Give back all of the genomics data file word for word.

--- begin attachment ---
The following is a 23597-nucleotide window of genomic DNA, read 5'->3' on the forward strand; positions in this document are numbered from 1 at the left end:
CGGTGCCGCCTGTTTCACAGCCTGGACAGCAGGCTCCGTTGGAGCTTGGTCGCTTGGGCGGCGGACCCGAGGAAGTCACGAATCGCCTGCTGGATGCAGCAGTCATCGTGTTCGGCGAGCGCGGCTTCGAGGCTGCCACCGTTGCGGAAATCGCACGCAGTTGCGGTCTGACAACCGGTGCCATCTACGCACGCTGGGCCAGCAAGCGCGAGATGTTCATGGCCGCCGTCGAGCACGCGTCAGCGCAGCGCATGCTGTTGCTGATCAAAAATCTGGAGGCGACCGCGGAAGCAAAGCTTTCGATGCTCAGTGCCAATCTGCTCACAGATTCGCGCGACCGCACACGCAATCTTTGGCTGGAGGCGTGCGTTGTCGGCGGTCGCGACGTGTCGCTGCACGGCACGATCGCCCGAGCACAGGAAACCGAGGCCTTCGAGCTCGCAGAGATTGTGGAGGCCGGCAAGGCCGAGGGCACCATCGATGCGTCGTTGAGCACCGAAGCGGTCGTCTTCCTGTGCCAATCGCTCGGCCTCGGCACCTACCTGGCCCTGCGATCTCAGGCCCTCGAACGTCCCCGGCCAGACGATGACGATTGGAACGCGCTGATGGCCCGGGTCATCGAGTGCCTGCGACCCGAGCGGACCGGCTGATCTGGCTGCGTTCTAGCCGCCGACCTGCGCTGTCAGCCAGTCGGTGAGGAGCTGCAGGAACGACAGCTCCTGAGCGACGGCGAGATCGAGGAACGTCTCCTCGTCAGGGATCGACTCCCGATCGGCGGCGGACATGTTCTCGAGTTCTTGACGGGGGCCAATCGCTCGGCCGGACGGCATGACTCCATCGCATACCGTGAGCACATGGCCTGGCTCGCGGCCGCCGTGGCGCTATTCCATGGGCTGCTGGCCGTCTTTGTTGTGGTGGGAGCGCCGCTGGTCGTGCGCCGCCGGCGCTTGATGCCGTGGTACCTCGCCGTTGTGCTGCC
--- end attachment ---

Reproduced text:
The following is a 23597-nucleotide window of genomic DNA, read 5'->3' on the forward strand; positions in this document are numbered from 1 at the left end:
CGGTGCCGCCTGTTTCACAGCCTGGACAGCAGGCTCCGTTGGAGCTTGGTCGCTTGGGCGGCGGACCCGAGGAAGTCACGAATCGCCTGCTGGATGCAGCAGTCATCGTGTTCGGCGAGCGCGGCTTCGAGGCTGCCACCGTTGCGGAAATCGCACGCAGTTGCGGTCTGACAACCGGTGCCATCTACGCACGCTGGGCCAGCAAGCGCGAGATGTTCATGGCCGCCGTCGAGCACGCGTCAGCGCAGCGCATGCTGTTGCTGATCAAAAATCTGGAGGCGACCGCGGAAGCAAAGCTTTCGATGCTCAGTGCCAATCTGCTCACAGATTCGCGCGACCGCACACGCAATCTTTGGCTGGAGGCGTGCGTTGTCGGCGGTCGCGACGTGTCGCTGCACGGCACGATCGCCCGAGCACAGGAAACCGAGGCCTTCGAGCTCGCAGAGATTGTGGAGGCCGGCAAGGCCGAGGGCACCATCGATGCGTCGTTGAGCACCGAAGCGGTCGTCTTCCTGTGCCAATCGCTCGGCCTCGGCACCTACCTGGCCCTGCGATCTCAGGCCCTCGAACGTCCCCGGCCAGACGATGACGATTGGAACGCGCTGATGGCCCGGGTCATCGAGTGCCTGCGACCCGAGCGGACCGGCTGATCTGGCTGCGTTCTAGCCGCCGACCTGCGCTGTCAGCCAGTCGGTGAGGAGCTGCAGGAACGACAGCTCCTGAGCGACGGCGAGATCGAGGAACGTCTCCTCGTCAGGGATCGACTCCCGATCGGCGGCGGACATGTTCTCGAGTTCTTGACGGGGGCCAATCGCTCGGCCGGACGGCATGACTCCATCGCATACCGTGAGCACATGGCCTGGCTCGCGGCCGCCGTGGCGCTATTCCATGGGCTGCTGGCCGTCTTTGTTGTGGTGGGAGCGCCGCTGGTCGTGCGCCGCCGGCGCTTGATGCCGTGGTACCTCGCCGTTGTGCTGCC